Aesthetics from the archives

By Anna Gibbs 

One aspect of the ebbs and flows of the fashion realm I love dearly is the constant recycling of eras, core design archetypes, and the juxtaposing of these age-old classics with new spins on tradition.

For the 800th edition of Palatinate, I was curious to discover what the students of Durham University were wearing back in the younger years of the paper, and how this both compares to and could potentially inspire the Durham student style scene in 2017. I spent one indulgent lunchtime between a lecture and a seminar cross-legged on the Palatinate office floor poring with increasing glee over the archives. They are kept in a worn, overflowing cabinet in the office and the most ancient sheets crinkle and sigh in your hands as you turn the pages. The cheeky attitudes and quips of the long-gone student writers, however, remain perfectly intact. A particular favourite of mine is the savage ‘Horrorscope’ column from an edition published in 1969, with the prediction for Cancer being ‘Give it up, whatever it is.’ and ‘Personally I’d stay in bed for the next fortnight – If you can’t well don’t say I didn’t warn you.’ for Aquarius.

An interesting point to note is that the attire of the boys in the photographs doesn’t differ too drastically from that of Durham boys and their chinos today – I could have sworn that I saw the fair-headed one posing next to a ladder in a Classics lecture the other day. Perhaps not the bloke in the cloak though.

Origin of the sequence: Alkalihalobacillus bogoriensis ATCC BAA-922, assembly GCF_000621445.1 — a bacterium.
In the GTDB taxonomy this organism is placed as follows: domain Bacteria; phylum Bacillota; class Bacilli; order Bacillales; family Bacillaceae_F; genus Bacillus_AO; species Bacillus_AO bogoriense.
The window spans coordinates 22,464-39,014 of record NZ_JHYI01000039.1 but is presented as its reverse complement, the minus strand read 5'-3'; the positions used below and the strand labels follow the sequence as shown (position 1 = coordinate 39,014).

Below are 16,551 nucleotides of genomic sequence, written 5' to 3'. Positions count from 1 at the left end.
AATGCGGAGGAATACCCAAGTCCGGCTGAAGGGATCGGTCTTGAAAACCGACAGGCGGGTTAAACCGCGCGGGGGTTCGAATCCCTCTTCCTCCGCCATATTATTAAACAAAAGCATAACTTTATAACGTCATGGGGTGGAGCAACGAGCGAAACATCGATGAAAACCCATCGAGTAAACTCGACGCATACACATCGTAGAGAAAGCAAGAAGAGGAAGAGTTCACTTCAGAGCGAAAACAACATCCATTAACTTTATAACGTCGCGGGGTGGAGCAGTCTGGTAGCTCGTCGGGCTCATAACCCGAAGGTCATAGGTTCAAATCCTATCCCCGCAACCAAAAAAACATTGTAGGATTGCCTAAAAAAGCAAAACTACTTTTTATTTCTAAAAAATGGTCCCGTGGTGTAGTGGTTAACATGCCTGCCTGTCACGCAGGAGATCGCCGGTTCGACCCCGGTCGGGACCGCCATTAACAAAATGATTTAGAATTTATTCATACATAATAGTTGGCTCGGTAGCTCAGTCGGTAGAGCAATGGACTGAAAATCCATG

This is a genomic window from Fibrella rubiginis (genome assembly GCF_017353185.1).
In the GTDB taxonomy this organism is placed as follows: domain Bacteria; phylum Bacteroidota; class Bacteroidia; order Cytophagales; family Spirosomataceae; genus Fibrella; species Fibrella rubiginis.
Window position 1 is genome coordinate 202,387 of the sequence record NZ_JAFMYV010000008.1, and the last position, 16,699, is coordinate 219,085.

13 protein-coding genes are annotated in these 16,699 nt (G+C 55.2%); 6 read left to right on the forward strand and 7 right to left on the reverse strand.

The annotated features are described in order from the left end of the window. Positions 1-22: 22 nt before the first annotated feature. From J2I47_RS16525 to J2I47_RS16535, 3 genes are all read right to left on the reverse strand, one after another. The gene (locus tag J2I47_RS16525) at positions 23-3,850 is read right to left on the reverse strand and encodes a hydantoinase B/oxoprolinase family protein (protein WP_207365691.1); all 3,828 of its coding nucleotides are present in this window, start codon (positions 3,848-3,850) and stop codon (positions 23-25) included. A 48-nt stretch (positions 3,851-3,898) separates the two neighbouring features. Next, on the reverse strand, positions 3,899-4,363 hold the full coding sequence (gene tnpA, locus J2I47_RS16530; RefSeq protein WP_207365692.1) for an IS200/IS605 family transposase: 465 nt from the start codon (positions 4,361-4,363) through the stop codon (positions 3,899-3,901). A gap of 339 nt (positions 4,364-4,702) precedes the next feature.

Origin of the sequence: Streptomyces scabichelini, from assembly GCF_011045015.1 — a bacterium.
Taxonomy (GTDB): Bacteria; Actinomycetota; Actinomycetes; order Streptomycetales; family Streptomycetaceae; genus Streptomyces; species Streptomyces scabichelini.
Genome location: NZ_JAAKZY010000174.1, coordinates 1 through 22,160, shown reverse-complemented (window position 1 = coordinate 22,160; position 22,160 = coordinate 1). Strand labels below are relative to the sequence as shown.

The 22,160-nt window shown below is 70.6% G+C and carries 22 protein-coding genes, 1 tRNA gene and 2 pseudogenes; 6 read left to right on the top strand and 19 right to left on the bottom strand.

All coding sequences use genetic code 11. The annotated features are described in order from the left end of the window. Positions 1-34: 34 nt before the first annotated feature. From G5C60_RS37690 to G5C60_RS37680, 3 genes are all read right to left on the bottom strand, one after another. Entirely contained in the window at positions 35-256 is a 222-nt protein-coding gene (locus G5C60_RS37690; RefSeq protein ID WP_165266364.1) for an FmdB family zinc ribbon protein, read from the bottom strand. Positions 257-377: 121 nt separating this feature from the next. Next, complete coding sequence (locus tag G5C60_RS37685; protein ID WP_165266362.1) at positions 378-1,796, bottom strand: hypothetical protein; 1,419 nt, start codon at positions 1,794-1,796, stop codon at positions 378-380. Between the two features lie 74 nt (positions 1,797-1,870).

There is also a sole emphasis on women’s fashion – who aren’t often seen wearing anything noticeably androgynous, possibly the most significant difference between student fashion then and now. I’m not particularly fond of the idea of a section titled ‘Woman’s Moan’ either, as that can’t have been particularly helpful for perceptions of women back in the day, but I do feel ‘Chic Feed’ could make a comeback.

The ‘Best Dressed Student’ has got me thinking of resurrecting a similar competition – though with social media it would hopefully be more democratic a voting process than in the 1960s. Of course, this time around we wouldn’t have only female students in the running… style transcends gender after all.

Photographs: Palatinate Archives 

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